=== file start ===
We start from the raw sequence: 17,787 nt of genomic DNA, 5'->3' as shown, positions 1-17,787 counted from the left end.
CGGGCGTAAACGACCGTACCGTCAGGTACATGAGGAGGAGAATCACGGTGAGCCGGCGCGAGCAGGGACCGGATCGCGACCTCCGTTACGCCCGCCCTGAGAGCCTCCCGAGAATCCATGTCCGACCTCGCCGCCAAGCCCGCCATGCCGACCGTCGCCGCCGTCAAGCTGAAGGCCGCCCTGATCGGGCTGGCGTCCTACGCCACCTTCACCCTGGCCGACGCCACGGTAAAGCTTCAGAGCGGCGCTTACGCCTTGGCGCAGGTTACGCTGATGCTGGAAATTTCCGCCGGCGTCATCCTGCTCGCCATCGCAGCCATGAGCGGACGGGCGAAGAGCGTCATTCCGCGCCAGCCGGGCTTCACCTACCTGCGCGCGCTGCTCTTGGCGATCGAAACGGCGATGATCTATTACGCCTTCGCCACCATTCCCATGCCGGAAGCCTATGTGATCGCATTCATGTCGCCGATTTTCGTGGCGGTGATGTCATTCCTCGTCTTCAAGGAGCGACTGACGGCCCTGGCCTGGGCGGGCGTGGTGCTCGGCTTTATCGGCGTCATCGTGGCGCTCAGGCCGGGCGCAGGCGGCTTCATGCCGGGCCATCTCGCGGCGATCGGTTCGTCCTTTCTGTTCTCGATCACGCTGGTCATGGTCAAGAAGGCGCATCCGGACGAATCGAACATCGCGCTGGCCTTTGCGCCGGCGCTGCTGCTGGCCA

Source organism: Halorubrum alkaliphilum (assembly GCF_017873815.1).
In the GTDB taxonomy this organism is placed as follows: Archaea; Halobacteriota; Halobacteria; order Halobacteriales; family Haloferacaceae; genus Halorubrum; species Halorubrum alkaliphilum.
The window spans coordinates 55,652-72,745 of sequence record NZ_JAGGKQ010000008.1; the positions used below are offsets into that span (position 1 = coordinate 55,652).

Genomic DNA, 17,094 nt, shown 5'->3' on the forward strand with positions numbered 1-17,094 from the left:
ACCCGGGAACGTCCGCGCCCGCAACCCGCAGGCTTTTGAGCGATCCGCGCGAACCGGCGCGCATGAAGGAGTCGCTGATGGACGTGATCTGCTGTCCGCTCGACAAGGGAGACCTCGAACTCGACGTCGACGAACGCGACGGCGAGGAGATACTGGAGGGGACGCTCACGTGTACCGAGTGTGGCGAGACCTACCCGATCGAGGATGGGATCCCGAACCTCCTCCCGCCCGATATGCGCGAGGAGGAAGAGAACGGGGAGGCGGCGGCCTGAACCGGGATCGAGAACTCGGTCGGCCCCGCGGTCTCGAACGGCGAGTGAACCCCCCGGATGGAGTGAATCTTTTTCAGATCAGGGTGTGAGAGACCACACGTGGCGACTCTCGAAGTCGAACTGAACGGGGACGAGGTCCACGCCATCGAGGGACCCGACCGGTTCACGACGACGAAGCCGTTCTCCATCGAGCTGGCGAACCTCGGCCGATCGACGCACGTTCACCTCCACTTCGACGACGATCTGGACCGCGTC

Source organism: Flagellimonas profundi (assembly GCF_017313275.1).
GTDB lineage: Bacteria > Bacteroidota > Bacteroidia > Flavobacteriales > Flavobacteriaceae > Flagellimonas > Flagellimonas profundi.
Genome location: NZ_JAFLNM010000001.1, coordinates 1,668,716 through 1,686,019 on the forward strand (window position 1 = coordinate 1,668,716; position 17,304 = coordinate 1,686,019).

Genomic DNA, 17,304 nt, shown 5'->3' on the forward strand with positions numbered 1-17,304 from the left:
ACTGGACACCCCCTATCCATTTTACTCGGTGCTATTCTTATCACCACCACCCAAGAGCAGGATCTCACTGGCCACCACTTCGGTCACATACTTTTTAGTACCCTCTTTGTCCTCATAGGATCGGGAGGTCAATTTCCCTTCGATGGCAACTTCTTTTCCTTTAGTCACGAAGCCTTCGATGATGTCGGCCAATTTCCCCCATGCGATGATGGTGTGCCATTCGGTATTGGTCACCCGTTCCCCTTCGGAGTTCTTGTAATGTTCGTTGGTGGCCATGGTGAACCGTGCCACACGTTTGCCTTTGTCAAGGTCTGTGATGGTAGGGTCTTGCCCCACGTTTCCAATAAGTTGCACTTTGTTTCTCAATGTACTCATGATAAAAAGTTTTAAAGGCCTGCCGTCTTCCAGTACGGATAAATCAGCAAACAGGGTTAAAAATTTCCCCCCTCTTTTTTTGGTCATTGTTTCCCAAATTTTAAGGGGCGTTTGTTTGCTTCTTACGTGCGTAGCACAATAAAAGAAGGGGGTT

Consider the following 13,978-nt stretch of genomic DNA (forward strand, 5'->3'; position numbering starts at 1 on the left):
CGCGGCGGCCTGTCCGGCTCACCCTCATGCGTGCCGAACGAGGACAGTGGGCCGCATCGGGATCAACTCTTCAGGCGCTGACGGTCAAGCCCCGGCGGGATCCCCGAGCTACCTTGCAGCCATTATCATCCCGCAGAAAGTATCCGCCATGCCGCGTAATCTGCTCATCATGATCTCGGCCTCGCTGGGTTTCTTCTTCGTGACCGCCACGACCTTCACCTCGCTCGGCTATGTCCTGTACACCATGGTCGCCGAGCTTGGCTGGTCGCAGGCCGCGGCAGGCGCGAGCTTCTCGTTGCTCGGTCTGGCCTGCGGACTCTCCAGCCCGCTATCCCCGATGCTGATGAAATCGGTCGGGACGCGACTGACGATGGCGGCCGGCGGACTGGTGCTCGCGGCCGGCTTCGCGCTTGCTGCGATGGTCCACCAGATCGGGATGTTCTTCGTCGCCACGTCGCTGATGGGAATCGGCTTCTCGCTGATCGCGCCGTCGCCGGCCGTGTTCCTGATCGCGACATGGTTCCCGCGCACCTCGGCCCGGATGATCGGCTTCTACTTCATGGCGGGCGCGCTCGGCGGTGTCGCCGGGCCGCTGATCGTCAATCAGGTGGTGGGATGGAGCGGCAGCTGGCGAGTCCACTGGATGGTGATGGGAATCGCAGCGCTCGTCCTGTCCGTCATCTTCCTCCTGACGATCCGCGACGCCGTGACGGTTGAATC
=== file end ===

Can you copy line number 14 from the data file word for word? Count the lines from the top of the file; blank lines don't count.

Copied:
CGCGGCGGCCTGTCCGGCTCACCCTCATGCGTGCCGAACGAGGACAGTGGGCCGCATCGGGATCAACTCTTCAGGCGCTGACGGTCAAGCCCCGGCGGGATCCCCGAGCTACCTTGCAGCCATTATCATCCCGCAGAAAGTATCCGCCATGCCGCGTAATCTGCTCATCATGATCTCGGCCTCGCTGGGTTTCTTCTTCGTGACCGCCACGACCTTCACCTCGCTCGGCTATGTCCTGTACACCATGGTCGCCGAGCTTGGCTGGTCGCAGGCCGCGGCAGGCGCGAGCTTCTCGTTGCTCGGTCTGGCCTGCGGACTCTCCAGCCCGCTATCCCCGATGCTGATGAAATCGGTCGGGACGCGACTGACGATGGCGGCCGGCGGACTGGTGCTCGCGGCCGGCTTCGCGCTTGCTGCGATGGTCCACCAGATCGGGATGTTCTTCGTCGCCACGTCGCTGATGGGAATCGGCTTCTCGCTGATCGCGCCGTCGCCGGCCGTGTTCCTGATCGCGACATGGTTCCCGCGCACCTCGGCCCGGATGATCGGCTTCTACTTCATGGCGGGCGCGCTCGGCGGTGTCGCCGGGCCGCTGATCGTCAATCAGGTGGTGGGATGGAGCGGCAGCTGGCGAGTCCACTGGATGGTGATGGGAATCGCAGCGCTCGTCCTGTCCGTCATCTTCCTCCTGACGATCCGCGACGCCGTGACGGTTGAATC